It goes without saying that ‘no war but class war’ is itself a literary form: five monosyllables, like the first or final line of a haiku, here arranged into a sonic chiasmus in which every part of the first and last feet, each a spondaic stomp, demands vocal emphasis. While repetition, as we encounter it with the repeated ‘war’, is the very definition of poetic language, here it is also doing political work. Philosophers, from Kierkegaard and Nietzsche to Deleuze and Derrida, have emphasized that repetition is as much about the production of difference as it is about similitude, that it opens up an ideological fracture within the space of language: our war, not theirs, against which we fight.
As sound and syntax transform these words from statement into something like a poem, let us re-emphasize that, within the story of class war, the relationship between politics and literature has always been mutually reciprocal. From the standpoint of politics, literature enables the transmission of revolutionary thought, military strategy, and ideological messaging across time and space; and from the standpoint of literature, a politics of class war serves as catalyst for aesthetic transformation, infusing literary forms and modes and genres.
Class war has never just been about taking up arms. It is not limited to the practice of warfare, which lends itself the kind of fetish that revolutionaries from England in the 1830s to Italy and the United States in the 1970s would come to characterize as ‘the delirium of military ideology’. Instead, and in the discovery of commonality through antagonism, class war has always had just as much to do with international solidarity, with embodied diversity, and with a commitment to collective betterment as it has with bullets, bombs, and barricades. And that is what unites our struggles today with a revolutionary past, linking our orphaned movements to the history and practice of class war. Now, as ever, we are engaged in the assembly of collective actions and mobilizations based in the shared conditions for living that have been forced upon us by capital. But we are also finding new connections, new ways of being together, through the lived experience of antagonism, and on a global scale.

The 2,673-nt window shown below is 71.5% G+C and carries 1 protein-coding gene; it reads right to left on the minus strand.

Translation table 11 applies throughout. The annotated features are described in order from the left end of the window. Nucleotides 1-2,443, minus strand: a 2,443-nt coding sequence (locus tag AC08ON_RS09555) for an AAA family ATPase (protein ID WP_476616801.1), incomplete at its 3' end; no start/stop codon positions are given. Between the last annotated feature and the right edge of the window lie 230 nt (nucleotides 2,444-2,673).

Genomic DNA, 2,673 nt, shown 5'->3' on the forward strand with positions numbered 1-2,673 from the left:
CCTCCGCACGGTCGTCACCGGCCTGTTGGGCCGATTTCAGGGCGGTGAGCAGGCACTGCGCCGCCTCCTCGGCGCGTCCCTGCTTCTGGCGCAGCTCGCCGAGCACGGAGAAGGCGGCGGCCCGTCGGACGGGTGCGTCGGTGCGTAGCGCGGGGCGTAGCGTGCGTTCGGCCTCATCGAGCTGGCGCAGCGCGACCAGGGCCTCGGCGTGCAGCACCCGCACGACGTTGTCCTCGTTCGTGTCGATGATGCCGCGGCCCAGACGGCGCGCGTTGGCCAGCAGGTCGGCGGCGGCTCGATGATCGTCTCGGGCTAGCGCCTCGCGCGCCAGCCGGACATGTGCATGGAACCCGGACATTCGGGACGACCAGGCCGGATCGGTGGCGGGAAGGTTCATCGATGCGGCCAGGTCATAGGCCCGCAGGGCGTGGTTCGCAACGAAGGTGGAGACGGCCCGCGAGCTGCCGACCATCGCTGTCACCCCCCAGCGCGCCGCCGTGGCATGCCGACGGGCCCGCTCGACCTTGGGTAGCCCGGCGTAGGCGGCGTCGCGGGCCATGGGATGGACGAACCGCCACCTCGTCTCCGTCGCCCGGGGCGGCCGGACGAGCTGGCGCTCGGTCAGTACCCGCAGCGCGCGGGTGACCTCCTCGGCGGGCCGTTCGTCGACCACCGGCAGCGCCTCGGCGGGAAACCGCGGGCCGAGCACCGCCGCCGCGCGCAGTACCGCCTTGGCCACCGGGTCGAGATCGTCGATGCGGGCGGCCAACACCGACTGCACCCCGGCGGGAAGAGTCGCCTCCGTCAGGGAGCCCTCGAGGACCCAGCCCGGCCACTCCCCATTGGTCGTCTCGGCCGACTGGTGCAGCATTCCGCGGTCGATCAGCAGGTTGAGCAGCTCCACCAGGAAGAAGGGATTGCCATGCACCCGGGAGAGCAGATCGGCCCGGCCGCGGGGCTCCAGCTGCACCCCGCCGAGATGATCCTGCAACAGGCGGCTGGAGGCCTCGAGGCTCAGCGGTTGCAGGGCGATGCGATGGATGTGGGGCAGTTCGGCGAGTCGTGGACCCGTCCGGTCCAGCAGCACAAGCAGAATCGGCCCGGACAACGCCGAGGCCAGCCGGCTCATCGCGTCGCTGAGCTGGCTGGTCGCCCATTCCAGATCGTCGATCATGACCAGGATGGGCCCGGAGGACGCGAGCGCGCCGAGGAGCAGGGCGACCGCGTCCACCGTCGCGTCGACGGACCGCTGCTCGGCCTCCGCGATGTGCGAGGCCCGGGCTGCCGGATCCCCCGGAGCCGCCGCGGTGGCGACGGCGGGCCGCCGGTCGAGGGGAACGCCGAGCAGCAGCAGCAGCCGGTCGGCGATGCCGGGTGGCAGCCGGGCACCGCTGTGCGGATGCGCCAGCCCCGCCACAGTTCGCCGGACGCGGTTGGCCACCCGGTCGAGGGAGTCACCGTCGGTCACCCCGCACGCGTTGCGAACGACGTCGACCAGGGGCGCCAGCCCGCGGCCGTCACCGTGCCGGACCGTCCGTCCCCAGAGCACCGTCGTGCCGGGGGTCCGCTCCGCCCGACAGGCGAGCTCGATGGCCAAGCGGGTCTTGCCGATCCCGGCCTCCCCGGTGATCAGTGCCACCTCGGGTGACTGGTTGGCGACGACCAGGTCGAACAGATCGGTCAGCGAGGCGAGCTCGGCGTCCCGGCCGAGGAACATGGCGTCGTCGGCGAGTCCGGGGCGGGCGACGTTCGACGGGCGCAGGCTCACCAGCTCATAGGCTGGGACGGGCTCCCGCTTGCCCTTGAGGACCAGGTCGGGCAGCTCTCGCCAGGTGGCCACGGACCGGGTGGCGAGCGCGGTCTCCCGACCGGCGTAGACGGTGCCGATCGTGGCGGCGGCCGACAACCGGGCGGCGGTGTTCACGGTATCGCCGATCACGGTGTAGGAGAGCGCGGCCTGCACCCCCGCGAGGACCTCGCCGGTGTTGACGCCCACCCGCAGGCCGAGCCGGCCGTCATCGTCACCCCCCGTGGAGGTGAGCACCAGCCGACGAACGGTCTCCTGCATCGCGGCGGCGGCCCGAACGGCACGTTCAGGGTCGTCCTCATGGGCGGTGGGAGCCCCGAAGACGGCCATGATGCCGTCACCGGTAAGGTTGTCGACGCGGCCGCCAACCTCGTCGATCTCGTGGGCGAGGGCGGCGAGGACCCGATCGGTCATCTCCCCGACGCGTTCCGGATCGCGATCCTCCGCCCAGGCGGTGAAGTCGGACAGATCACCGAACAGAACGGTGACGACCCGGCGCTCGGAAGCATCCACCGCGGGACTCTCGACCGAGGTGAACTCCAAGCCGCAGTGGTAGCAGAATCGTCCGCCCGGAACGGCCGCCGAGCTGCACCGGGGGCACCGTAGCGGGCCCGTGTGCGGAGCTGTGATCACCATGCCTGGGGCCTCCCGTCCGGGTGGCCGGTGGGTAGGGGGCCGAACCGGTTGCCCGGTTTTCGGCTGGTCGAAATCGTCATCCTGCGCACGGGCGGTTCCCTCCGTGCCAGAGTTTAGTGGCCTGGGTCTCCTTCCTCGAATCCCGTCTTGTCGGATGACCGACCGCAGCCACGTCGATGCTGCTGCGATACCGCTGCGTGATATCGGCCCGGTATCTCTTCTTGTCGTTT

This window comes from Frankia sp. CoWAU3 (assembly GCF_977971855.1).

Class war derives its vitality from the way its two constituent terms constantly revise and redefine one another. As an exhortation that finds form in both word and deed – from the revolutionary slogan painted on banners or shouted through a megaphone, with comrades standing together on the picket line or having one another’s backs in a riot, right down to the smouldering wreckage of armed propaganda – class war has always sought to synthesize new collective identities, and with them realize effective strategies for attack. Just as the admonition ‘let the dead bury the dead’ echoes another of Marx’s well-known metaphors, in which the proletariat stands forth as the gravedigger of capital, class war contains within itself an obligation to constantly renew our understandings of the collective revolutionary subject and of how that subject fights, of our class belonging and of how we go to war – because that is the only way we are going to win.
— An adapted excerpt from Class War: A Literary History by Mark Steven